Living with Arthritis? Get Moving and Feel Better
Here, six tips to tame the pain.
If you suffer from the disease, no doubt you’re already all too aware of chronic joint pain, stiffness and swelling. But did you know that exercise – even mild exercise – can in many cases help not only to reduce pain and increase mobility but improve your overall quality of life?
According to The Arthritis Society, more than 4.6 million Canadians have arthritis, the most common chronic condition reported by women and the third most common among men. And while arthritis is often perceived as an old person’s disease, more than half of the Canadians living with arthritis are under 65. Exercise, as it turns out, has been identified as one of the key elements in managing the disease.
“We at the Arthritis Society really encourage people to say physically active because it has so many benefits,” says Karen Gordon, an Ottawa-based registered physiotherapist and clinical practice lead with The Arthritis Society.
“When we move, we help to lubricate our joints. We help to strengthen our muscles. We improve our flexibility and improve endurance. People who exercise more also tend to be in a better mood. And the other biggie is people who exercise also tend to sleep better – and people who sleep better feel better.”
So why doesn’t everyone do it then?
“There’s a fear factor, for one thing” says Karen. “Once someone gets a diagnosis of arthritis, they’re often afraid they’re going to hurt themselves. So here at The Arthritis Society we want to encourage people and tell them ‘don’t be afraid, continue to try to stay active, but you might have to pick different things than you’ve done in the past’.”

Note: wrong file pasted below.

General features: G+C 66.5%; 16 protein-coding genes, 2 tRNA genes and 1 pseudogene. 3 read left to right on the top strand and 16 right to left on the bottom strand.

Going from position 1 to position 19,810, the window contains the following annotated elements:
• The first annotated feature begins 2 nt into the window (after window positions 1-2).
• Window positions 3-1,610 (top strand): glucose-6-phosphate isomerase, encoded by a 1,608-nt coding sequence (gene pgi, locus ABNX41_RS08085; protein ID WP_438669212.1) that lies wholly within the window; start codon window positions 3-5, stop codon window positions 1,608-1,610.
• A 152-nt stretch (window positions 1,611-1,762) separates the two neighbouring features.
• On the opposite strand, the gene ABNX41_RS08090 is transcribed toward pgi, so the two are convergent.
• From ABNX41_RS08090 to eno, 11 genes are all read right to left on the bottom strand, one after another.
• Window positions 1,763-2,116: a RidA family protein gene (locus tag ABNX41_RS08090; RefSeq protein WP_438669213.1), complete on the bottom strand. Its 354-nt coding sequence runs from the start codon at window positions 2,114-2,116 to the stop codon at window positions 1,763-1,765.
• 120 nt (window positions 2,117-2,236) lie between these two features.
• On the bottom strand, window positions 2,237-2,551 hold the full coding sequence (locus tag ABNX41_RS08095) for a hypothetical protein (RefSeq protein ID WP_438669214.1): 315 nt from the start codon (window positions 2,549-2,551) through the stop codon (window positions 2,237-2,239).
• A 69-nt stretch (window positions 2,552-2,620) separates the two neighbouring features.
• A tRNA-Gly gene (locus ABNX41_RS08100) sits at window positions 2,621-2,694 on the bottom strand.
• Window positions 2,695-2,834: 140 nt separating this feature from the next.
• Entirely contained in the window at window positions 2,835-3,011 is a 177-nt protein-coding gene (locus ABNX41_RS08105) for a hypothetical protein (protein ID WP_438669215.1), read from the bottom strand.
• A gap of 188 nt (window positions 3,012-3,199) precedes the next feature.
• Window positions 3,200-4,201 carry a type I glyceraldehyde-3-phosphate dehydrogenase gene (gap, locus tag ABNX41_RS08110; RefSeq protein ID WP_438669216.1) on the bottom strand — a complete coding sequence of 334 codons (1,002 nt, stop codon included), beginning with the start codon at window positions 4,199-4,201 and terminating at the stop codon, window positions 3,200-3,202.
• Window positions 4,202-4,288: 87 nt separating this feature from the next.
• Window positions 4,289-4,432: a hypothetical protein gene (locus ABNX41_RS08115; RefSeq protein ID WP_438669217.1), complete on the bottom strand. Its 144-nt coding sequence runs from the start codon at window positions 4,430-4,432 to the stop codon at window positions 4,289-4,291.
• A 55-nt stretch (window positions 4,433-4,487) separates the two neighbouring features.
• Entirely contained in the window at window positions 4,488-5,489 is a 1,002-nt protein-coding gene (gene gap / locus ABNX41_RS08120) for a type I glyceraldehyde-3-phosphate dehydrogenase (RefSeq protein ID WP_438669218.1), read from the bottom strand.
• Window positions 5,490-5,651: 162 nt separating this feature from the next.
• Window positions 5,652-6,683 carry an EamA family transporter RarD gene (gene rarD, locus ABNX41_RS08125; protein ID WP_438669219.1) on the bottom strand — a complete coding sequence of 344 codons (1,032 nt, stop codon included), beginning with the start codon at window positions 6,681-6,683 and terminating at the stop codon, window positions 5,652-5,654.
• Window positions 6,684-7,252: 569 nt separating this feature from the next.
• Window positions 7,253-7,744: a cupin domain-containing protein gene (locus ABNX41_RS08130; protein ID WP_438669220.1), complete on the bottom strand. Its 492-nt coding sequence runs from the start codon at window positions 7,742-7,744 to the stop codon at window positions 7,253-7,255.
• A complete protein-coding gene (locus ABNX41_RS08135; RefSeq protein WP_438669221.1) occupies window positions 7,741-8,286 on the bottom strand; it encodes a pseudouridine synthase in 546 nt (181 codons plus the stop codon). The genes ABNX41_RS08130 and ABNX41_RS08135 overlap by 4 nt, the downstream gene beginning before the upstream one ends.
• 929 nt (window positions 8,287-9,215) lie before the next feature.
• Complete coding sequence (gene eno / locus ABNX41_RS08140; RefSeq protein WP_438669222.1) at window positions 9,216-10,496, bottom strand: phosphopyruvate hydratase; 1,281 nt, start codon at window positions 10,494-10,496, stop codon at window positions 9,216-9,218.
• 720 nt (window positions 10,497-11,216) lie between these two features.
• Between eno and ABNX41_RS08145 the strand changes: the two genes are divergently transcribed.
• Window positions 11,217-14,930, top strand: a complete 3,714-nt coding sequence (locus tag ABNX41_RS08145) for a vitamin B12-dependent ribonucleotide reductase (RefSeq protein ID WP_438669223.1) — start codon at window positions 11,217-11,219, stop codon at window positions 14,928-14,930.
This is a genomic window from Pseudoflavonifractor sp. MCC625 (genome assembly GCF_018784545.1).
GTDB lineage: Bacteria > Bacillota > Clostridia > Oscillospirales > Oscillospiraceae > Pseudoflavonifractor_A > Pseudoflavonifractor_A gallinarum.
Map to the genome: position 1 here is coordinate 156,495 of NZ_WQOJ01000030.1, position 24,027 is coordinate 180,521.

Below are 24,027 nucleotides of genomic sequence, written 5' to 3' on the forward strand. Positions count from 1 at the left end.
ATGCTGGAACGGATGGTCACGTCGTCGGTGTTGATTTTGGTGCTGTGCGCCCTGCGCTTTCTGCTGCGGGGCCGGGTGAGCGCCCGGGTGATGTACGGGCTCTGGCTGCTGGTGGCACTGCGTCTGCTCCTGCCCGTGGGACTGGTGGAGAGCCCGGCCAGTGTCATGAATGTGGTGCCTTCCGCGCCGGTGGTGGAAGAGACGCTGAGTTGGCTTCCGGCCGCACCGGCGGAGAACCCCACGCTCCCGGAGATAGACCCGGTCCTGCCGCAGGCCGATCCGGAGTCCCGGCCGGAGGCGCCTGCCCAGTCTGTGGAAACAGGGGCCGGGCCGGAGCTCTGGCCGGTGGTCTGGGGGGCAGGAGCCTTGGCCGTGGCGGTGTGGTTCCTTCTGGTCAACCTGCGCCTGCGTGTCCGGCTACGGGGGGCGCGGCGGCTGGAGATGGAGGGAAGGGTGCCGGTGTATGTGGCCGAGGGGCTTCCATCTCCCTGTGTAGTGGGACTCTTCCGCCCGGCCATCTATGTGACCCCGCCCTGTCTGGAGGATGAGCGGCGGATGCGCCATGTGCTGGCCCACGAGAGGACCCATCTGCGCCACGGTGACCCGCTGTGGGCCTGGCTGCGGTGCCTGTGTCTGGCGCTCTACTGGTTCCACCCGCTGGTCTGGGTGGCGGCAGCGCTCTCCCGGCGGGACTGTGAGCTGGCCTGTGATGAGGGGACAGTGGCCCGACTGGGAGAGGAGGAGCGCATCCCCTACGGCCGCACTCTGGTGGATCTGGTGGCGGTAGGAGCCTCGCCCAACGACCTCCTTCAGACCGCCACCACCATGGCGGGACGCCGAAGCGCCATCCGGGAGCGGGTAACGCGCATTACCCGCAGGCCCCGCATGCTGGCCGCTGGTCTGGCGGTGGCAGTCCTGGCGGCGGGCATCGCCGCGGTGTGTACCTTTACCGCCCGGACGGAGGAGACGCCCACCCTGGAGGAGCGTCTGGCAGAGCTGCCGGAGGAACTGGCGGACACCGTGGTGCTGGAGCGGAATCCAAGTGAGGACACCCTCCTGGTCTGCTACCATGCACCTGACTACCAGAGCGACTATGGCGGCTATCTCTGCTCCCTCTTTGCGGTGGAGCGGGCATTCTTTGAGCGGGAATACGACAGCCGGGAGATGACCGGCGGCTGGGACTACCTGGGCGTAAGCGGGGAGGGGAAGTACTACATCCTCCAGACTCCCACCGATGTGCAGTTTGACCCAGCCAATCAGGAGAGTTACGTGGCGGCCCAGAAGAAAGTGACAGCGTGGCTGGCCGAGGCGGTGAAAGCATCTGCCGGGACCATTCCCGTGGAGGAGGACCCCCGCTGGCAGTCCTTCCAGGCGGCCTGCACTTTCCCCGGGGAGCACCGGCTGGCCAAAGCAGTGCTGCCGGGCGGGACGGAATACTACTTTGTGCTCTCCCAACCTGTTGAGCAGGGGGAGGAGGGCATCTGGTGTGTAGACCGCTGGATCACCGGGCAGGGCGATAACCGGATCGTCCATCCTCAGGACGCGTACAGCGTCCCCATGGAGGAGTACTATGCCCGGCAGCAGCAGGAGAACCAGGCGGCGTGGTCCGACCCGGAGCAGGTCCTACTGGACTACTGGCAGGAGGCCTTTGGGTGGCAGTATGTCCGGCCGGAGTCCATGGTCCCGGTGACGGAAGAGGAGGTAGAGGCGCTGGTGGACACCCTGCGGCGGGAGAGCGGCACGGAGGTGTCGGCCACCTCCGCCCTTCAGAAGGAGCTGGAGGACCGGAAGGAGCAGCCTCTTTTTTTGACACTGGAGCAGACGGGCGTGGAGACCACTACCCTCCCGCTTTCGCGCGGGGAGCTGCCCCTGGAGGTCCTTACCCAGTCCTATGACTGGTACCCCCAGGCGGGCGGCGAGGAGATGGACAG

Here, Karen offers some general tips if you’re living with arthritis and want to start an exercise program:
1) Go low-impact: Choose something like walking, cycling, swimming (aquafit is great), low-impact exercise classes, or strength/resistance training. These are typically easier on the joints.
2) Stay away from high-impact sports: Stay away from racket sports, running, twisting, jumping (think soccer, tennis). “In general, no matter what kind of arthritis you’re living with, it’s best to avoid these activities,” says Karen.
3) Respect your joint pain: This is one of the cardinal rules. “Don’t ignore it. Listen to it,” Karen emphasizes. “Your joints will tell you at the end of the day if what you did was good for them or not.”
4) Pick something you like: There’s so much choice out there, so make sure you try something you think you’ll enjoy. You’re much more apt to stick with it. “Walking is a great choice – if you can walk. If you can’t walk because you have advanced painful arthritis in a lot of joints, exercising in the pool is magic,” says Karen. “Water is really special. It’s not weight-bearing, it’s super low impact and very therapeutic – especially a warm pool. Almost everyone who does get to a pool notices how much easier it is to exercise in the water.”
5) Go gradually: “Start slow and increase gradually,” says Karen, citing something she calls the 10 per cent rule. If you decide to start walking, don’t increase the amount you walk more than 10 per cent per week. “Even if you’re someone who has never exercised in their life, start with 10 minutes and make your goal to build up to 30 minutes.”
6) Make time for 150 minutes per week: That’s 30 minutes a day for five days out of the week. “That’s for all of us. We should all be trying to get 30 minutes a day – minimum,” says Karen. “I’m happy if people do the minimum, but if you can build up to an hour a day that’s even better.”